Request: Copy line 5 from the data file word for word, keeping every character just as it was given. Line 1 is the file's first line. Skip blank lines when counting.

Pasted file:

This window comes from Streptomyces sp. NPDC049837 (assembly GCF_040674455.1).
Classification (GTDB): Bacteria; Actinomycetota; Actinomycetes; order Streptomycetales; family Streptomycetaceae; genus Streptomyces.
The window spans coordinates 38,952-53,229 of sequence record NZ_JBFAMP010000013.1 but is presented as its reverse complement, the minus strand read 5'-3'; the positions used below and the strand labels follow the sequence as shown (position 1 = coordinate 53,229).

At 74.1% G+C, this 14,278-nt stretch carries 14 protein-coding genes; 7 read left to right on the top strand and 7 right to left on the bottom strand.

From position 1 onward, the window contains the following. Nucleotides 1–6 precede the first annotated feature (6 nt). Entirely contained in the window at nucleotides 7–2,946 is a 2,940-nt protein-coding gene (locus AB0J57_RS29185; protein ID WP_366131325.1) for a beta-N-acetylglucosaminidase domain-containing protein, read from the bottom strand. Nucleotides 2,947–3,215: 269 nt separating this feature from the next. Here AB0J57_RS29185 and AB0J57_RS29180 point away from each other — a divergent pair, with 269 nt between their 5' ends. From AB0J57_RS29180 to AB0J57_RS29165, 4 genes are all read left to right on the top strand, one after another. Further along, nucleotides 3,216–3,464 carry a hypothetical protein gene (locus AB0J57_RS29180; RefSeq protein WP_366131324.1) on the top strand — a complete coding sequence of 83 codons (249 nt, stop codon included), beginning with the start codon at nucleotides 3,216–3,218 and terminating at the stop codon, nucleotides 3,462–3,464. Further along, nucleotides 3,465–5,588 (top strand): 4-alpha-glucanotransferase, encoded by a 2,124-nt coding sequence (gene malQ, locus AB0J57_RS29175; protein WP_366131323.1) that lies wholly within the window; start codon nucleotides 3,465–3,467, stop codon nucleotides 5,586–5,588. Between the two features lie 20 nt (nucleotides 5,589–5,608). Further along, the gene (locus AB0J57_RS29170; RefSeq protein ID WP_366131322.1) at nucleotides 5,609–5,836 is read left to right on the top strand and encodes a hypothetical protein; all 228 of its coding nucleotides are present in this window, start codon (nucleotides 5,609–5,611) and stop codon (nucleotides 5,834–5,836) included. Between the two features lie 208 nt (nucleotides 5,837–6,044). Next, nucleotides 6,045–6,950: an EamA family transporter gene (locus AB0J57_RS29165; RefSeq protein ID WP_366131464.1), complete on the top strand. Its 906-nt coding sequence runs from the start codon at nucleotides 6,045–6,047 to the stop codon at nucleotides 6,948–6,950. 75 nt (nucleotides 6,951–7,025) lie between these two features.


From position 1 onward, the window contains the following. Nucleotides 1–6 precede the first annotated feature (6 nt). Entirely contained in the window at nucleotides 7–2,946 is a 2,940-nt protein-coding gene (locus AB0J57_RS29185; protein ID WP_366131325.1) for a beta-N-acetylglucosaminidase domain-containing protein, read from the bottom strand. Nucleotides 2,947–3,215: 269 nt separating this feature from the next. Here AB0J57_RS29185 and AB0J57_RS29180 point away from each other — a divergent pair, with 269 nt between their 5' ends. From AB0J57_RS29180 to AB0J57_RS29165, 4 genes are all read left to right on the top strand, one after another. Further along, nucleotides 3,216–3,464 carry a hypothetical protein gene (locus AB0J57_RS29180; RefSeq protein WP_366131324.1) on the top strand — a complete coding sequence of 83 codons (249 nt, stop codon included), beginning with the start codon at nucleotides 3,216–3,218 and terminating at the stop codon, nucleotides 3,462–3,464. Further along, nucleotides 3,465–5,588 (top strand): 4-alpha-glucanotransferase, encoded by a 2,124-nt coding sequence (gene malQ, locus AB0J57_RS29175; protein WP_366131323.1) that lies wholly within the window; start codon nucleotides 3,465–3,467, stop codon nucleotides 5,586–5,588. Between the two features lie 20 nt (nucleotides 5,589–5,608). Further along, the gene (locus AB0J57_RS29170; RefSeq protein ID WP_366131322.1) at nucleotides 5,609–5,836 is read left to right on the top strand and encodes a hypothetical protein; all 228 of its coding nucleotides are present in this window, start codon (nucleotides 5,609–5,611) and stop codon (nucleotides 5,834–5,836) included. Between the two features lie 208 nt (nucleotides 5,837–6,044). Next, nucleotides 6,045–6,950: an EamA family transporter gene (locus AB0J57_RS29165; RefSeq protein ID WP_366131464.1), complete on the top strand. Its 906-nt coding sequence runs from the start codon at nucleotides 6,045–6,047 to the stop codon at nucleotides 6,948–6,950. 75 nt (nucleotides 6,951–7,025) lie between these two features.